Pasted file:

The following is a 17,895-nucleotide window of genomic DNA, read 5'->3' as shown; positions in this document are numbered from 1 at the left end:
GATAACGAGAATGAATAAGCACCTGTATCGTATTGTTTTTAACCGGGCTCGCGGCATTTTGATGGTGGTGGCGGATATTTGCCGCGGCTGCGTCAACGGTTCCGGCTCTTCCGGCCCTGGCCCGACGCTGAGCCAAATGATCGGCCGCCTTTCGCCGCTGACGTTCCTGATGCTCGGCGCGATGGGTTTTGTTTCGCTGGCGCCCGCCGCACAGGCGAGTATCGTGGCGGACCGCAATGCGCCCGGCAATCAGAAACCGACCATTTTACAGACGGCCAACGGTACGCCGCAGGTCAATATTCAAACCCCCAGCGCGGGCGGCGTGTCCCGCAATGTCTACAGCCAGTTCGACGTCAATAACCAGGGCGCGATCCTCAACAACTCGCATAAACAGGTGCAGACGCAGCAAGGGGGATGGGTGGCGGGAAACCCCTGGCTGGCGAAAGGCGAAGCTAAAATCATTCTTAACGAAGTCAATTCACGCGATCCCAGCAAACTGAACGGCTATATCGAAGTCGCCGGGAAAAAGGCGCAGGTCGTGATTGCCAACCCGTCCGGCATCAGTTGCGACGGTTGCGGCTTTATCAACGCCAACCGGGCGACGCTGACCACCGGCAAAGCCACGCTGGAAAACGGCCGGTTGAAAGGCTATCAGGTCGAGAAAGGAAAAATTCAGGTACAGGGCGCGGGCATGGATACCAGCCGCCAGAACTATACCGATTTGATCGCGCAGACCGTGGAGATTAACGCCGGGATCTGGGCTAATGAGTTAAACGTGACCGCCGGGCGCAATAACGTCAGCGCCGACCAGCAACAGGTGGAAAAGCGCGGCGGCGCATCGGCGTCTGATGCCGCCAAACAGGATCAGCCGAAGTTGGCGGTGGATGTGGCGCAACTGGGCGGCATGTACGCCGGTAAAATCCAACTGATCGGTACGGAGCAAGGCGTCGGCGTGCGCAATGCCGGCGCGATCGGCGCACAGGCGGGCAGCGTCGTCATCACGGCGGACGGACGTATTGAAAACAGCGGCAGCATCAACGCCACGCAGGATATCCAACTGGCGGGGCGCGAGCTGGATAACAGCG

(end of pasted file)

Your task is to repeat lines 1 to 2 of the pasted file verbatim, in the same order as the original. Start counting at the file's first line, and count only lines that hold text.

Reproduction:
The following is a 17,895-nucleotide window of genomic DNA, read 5'->3' as shown; positions in this document are numbered from 1 at the left end:
GATAACGAGAATGAATAAGCACCTGTATCGTATTGTTTTTAACCGGGCTCGCGGCATTTTGATGGTGGTGGCGGATATTTGCCGCGGCTGCGTCAACGGTTCCGGCTCTTCCGGCCCTGGCCCGACGCTGAGCCAAATGATCGGCCGCCTTTCGCCGCTGACGTTCCTGATGCTCGGCGCGATGGGTTTTGTTTCGCTGGCGCCCGCCGCACAGGCGAGTATCGTGGCGGACCGCAATGCGCCCGGCAATCAGAAACCGACCATTTTACAGACGGCCAACGGTACGCCGCAGGTCAATATTCAAACCCCCAGCGCGGGCGGCGTGTCCCGCAATGTCTACAGCCAGTTCGACGTCAATAACCAGGGCGCGATCCTCAACAACTCGCATAAACAGGTGCAGACGCAGCAAGGGGGATGGGTGGCGGGAAACCCCTGGCTGGCGAAAGGCGAAGCTAAAATCATTCTTAACGAAGTCAATTCACGCGATCCCAGCAAACTGAACGGCTATATCGAAGTCGCCGGGAAAAAGGCGCAGGTCGTGATTGCCAACCCGTCCGGCATCAGTTGCGACGGTTGCGGCTTTATCAACGCCAACCGGGCGACGCTGACCACCGGCAAAGCCACGCTGGAAAACGGCCGGTTGAAAGGCTATCAGGTCGAGAAAGGAAAAATTCAGGTACAGGGCGCGGGCATGGATACCAGCCGCCAGAACTATACCGATTTGATCGCGCAGACCGTGGAGATTAACGCCGGGATCTGGGCTAATGAGTTAAACGTGACCGCCGGGCGCAATAACGTCAGCGCCGACCAGCAACAGGTGGAAAAGCGCGGCGGCGCATCGGCGTCTGATGCCGCCAAACAGGATCAGCCGAAGTTGGCGGTGGATGTGGCGCAACTGGGCGGCATGTACGCCGGTAAAATCCAACTGATCGGTACGGAGCAAGGCGTCGGCGTGCGCAATGCCGGCGCGATCGGCGCACAGGCGGGCAGCGTCGTCATCACGGCGGACGGACGTATTGAAAACAGCGGCAGCATCAACGCCACGCAGGATATCCAACTGGCGGGGCGCGAGCTGGATAACAGCG